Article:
This is the fourth interview in a series that spotlights coworkers who make Bell’s the brewery it is. This interview has been edited for length and clarity.
As we continued our series of coworker interviews, we grabbed a shifty with Bonnie, a lifelong gardener, hop grower, and land steward. We sat down for a beer in one of the gardens she helped create at the brewery, discussed the upcoming hop season, Sideyard, and being inspired by repurposing.
Bonnie, thanks for joining us today.
So, we’re here on a beautiful afternoon at the Comstock Brewery, drinking a shifty in a garden. Tell me a little bit about this space you helped create.
It started during the pandemic because we couldn’t gather indoors, so we made this area outside. We set into the prairie and plunked some hop poles in, and then added shade sails. It looks festive and brightens up the whole corner of the building.
I love coming to the brewery and seeing the projects you, Liz and Josh are working on. Tell me about some of them.
Gosh. There’s the mini apple orchard. Across from that is the Community Garden for coworkers and their family and friends. It’s mostly vegetables and herbs, but we’ve done some cut flowers. There’s a monarch butterfly way station, that’s registered as the Eccentric Nectar. The beehives are empty right now — I’m filling ’em up at home. I have a bunch of bees at home that, like, what do I do with all these bees? I’m an accidental good beekeeper.
Apples, bees, vegetables, and beer… and there’s the hop yard, too!
Yes, at the other end of the brewery, we have a two-and-a-half acre hop yard that we’ve been growing hops in for the past nine years.
You’ve done so many cool and interesting things here over the years, how did you arrive here at Bell’s?
I came to Bell’s first helping the land steward team with the hop yard as a temp employee, which was awesome because I used to work in hops professionally. From there, I just started working on other projects around the brewery. I’m a lifelong gardener, grew up working in greenhouses, and did landscaping services with my husband. So, I just started weeding everywhere and maintaining the grounds the best I knew until they hired me full time.
So, you weeded yourself into a job?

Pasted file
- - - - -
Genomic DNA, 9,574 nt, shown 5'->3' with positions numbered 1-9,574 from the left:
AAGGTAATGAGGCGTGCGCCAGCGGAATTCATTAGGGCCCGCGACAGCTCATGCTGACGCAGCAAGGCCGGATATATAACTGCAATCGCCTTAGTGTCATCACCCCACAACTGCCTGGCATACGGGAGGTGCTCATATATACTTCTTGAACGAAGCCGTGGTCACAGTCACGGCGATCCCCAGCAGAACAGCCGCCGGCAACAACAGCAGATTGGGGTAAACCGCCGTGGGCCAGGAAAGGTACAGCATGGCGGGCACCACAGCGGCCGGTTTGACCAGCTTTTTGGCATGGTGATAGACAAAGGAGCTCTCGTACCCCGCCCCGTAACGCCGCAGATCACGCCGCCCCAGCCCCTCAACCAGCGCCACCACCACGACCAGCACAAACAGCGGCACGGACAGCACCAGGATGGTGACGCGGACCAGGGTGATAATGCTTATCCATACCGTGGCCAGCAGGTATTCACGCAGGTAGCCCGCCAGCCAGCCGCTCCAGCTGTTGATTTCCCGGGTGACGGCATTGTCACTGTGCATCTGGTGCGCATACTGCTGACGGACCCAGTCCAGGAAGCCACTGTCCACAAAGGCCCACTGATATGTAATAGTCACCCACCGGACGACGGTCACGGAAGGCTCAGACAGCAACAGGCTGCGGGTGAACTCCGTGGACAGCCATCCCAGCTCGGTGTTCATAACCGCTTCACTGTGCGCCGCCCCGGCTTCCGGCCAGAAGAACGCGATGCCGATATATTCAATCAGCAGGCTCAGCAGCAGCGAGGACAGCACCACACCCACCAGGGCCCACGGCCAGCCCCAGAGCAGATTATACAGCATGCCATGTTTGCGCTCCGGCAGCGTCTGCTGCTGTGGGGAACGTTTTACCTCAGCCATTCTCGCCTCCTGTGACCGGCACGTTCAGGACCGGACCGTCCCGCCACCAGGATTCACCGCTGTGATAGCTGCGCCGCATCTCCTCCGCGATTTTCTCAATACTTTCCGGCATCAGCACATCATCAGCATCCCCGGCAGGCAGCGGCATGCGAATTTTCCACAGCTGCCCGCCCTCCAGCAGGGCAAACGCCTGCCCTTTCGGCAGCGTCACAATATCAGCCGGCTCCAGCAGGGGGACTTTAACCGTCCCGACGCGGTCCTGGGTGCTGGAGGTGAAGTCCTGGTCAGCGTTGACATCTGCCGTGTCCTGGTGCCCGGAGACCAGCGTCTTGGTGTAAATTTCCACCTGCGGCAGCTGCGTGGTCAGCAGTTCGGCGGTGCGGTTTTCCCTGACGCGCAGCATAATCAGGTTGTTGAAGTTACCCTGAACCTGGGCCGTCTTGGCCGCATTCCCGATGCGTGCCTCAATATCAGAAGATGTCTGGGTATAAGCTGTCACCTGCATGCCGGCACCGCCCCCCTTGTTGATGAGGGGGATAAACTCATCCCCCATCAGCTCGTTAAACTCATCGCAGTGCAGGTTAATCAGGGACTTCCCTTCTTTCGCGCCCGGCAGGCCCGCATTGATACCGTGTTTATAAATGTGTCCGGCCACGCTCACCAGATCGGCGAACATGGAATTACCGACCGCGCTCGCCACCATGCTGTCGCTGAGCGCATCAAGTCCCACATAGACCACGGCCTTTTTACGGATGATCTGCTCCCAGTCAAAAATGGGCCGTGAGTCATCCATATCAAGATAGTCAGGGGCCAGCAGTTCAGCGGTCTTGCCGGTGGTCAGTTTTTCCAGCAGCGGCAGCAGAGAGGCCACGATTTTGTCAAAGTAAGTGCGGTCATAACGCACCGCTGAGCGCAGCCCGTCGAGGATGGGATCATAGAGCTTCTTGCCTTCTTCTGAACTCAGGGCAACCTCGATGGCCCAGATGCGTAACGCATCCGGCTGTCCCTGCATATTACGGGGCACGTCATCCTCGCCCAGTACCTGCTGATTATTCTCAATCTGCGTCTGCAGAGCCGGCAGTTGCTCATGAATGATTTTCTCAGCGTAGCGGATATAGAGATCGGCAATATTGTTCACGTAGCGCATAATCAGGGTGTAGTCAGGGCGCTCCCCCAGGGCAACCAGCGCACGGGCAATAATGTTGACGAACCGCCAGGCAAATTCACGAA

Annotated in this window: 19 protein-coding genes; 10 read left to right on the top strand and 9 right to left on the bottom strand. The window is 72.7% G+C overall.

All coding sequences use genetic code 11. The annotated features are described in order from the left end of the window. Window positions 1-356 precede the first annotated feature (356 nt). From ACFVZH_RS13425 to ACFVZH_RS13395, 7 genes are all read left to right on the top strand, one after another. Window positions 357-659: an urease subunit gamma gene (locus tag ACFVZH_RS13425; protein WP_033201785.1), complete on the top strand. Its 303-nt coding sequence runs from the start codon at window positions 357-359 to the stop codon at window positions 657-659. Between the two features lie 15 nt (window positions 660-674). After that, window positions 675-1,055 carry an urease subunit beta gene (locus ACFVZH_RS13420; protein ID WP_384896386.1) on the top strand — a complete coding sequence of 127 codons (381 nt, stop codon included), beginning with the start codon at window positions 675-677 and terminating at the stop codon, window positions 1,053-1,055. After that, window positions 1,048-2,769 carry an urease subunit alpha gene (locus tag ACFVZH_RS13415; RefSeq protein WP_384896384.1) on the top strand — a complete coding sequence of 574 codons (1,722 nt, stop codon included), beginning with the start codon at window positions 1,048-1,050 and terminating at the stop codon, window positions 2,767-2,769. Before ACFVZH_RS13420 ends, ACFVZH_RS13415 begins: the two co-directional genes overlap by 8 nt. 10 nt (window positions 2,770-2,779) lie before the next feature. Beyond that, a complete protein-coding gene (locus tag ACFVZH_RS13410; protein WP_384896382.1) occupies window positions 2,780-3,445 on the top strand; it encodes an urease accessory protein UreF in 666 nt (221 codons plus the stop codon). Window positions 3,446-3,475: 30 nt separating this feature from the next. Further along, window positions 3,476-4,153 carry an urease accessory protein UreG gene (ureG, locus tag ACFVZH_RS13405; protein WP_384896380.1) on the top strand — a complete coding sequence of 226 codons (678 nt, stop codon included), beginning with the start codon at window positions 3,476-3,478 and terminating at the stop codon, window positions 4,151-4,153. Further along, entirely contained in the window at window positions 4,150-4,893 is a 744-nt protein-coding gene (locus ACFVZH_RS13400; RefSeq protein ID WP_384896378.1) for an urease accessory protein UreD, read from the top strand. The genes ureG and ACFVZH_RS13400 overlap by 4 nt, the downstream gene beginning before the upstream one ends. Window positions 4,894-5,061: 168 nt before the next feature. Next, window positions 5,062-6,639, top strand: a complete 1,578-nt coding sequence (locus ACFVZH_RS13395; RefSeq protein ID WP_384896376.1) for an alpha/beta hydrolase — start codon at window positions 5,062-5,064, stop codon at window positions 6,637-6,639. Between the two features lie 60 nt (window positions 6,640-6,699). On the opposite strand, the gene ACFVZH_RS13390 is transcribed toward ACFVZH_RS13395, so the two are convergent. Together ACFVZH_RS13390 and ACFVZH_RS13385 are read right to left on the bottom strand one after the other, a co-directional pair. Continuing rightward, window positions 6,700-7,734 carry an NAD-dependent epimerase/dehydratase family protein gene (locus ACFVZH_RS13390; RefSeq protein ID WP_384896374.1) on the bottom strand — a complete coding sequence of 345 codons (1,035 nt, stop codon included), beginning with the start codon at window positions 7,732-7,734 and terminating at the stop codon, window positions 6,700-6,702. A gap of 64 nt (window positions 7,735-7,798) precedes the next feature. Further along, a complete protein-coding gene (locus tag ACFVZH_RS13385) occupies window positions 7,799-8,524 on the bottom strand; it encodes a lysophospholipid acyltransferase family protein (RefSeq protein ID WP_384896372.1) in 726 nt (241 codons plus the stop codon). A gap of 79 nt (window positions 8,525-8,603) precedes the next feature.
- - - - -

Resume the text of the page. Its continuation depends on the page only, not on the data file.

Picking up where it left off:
Pretty much .
You’ve been involved with craft beer in Michigan long before you were a Bell’s coworker. How did you get your start?
I was working at a greenhouse near Comstock and lived in downtown Kalamazoo. I had just recently turned 21 and went to this great little place on the way home called the Corner Bar with a friend of mine from the greenhouse. We shared a pitcher of Best Brown for $8. I just remember the flavor was so full and pleasing: it wasn’t like water, but had a different purpose, you know? It was just to be enjoyed. It really made me feel like: I love this place. And so, then, I just made friends there and was introduced to a lot of different beers from around the world.
There weren’t very many breweries open in Michigan back then, so as they started to open one by one by one, I had to go check them out. When small breweries open, it’s like somebody inviting you into their house: It reflects their personality and tastes. I love seeing what people come up with and all the different flavors. I don’t know, it’s just a happy world. It’s a loving world, too. People in craft beer generally stick up for each other, and they take care of each other.
How did you go from enjoying beer to helping grow hops?
My cousin’s husband was a brewer, so they eventually asked if we would be interested in growing hops for their brewery. She was like: I know you love beer, and you know a lot about plants. I didn’t know much about it but looked into it. That was like early 2000s.
I’ve observed several hop seasons here at the brewery. It’s a lot of work. Why do brewers like to grow hops when you can just order them?